The auspicious occasion of Makar Sankranti is around the corner. This sacred festival is celebrated in various parts of India in a unique way. This day marks the transition of the sun from Dakshinayan to Uttarayan and is celebrated with a lot of pomp and enthusiasm. After Makar Sankranti days get longer and the winter season slowly fades away.Also Read - Choti Holi 2022: Know the History and Significance of this Day
When is Makar Sankranti 2021 Also Read - Delhi Chhat Puja: Manish Sisodia Assures Celebrations With Full Fervour, Urges All To Follow Covid Protocols
This year, Makar Sankranti will be celebrated on January 14. This Hindu festival is celebrated with a lot of fervour and enthusiasm across India by planning to get together and flying kites. On this day, people take a holy dip in the Ganga (Ganga snan), charity, and prepare Makar Sankranti special delicacies including Dahi Chuda, Khichri, and sweets made of Til or sesame, and jaggery. This day also known as the beginning of the harvest festival- people welcome the spring season. Also Read - Dhanteras 2021: Dos And And Don'ts You Should Follow on This Auspicious Day, Astrologer Shares Tips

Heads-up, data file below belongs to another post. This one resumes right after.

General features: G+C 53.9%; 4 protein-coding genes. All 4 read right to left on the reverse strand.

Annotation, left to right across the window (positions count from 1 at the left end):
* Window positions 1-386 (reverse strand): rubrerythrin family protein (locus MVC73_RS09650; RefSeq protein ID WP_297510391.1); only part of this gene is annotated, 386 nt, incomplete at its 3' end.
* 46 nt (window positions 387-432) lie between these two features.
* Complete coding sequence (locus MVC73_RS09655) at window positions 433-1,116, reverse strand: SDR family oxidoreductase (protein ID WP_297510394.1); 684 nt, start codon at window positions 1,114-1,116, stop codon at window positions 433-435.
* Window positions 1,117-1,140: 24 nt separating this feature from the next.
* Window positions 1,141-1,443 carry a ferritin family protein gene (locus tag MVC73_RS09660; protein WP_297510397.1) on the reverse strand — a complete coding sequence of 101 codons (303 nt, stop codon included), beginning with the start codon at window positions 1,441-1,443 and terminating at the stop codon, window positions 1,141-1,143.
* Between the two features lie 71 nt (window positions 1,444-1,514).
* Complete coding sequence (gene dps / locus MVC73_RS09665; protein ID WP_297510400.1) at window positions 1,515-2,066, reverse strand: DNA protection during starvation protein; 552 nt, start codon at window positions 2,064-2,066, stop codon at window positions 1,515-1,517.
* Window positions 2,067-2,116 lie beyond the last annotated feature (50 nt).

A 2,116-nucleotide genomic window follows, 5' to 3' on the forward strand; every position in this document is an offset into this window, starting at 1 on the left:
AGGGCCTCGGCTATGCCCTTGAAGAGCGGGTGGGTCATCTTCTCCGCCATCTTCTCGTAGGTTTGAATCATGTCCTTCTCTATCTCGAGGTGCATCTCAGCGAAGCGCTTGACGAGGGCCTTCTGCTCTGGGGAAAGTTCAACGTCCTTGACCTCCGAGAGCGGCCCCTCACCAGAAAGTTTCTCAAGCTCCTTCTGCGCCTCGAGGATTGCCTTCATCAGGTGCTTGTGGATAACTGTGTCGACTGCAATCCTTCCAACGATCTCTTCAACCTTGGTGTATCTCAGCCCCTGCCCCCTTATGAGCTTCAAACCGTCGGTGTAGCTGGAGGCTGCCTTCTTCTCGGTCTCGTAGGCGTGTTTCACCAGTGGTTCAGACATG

Why do we celebrate Makar Sankranti
This festival is celebrated to worship Surya Devta or Sun god. Farmers across India pay their gratitude to Sun god and wish for a good crop. Did you know, Makar Sankranti is known as Uttarayan in Gujarat and Rajasthan whereas in Haryana and Punjab the festival is known as Maghi. In Kerala, Makar Sankranti is known as Makaravilakku.
Time to celebrate Makar Sankranti
As per Drik Panchang, Makar Sankranti or Makara Sankranti is on Thursday, January 14, 2021. The
Makara Sankranti auspicious time or Punya Kala starts at 08.30 am and ends at 05.45 pm. Duration – 09 Hours 16 Mins. Makara Sankranti Maha Punya Kala starts from 08.30 am to 10.15 am.
History of Makar Sankranti
As per legends, Sankranti was a deity, who killed a demon called Sankarasur. In India, it is a date from when the sun begins to move north, as, before Makar Sankranti, the sun was shining on the southern hemisphere. The Hindus believe this period to be the uttarayan — or the period of auspiciousness. According to the Mahabharata, Bhishma Pitamah had waited for the sun to be in uttarayan to embrace death.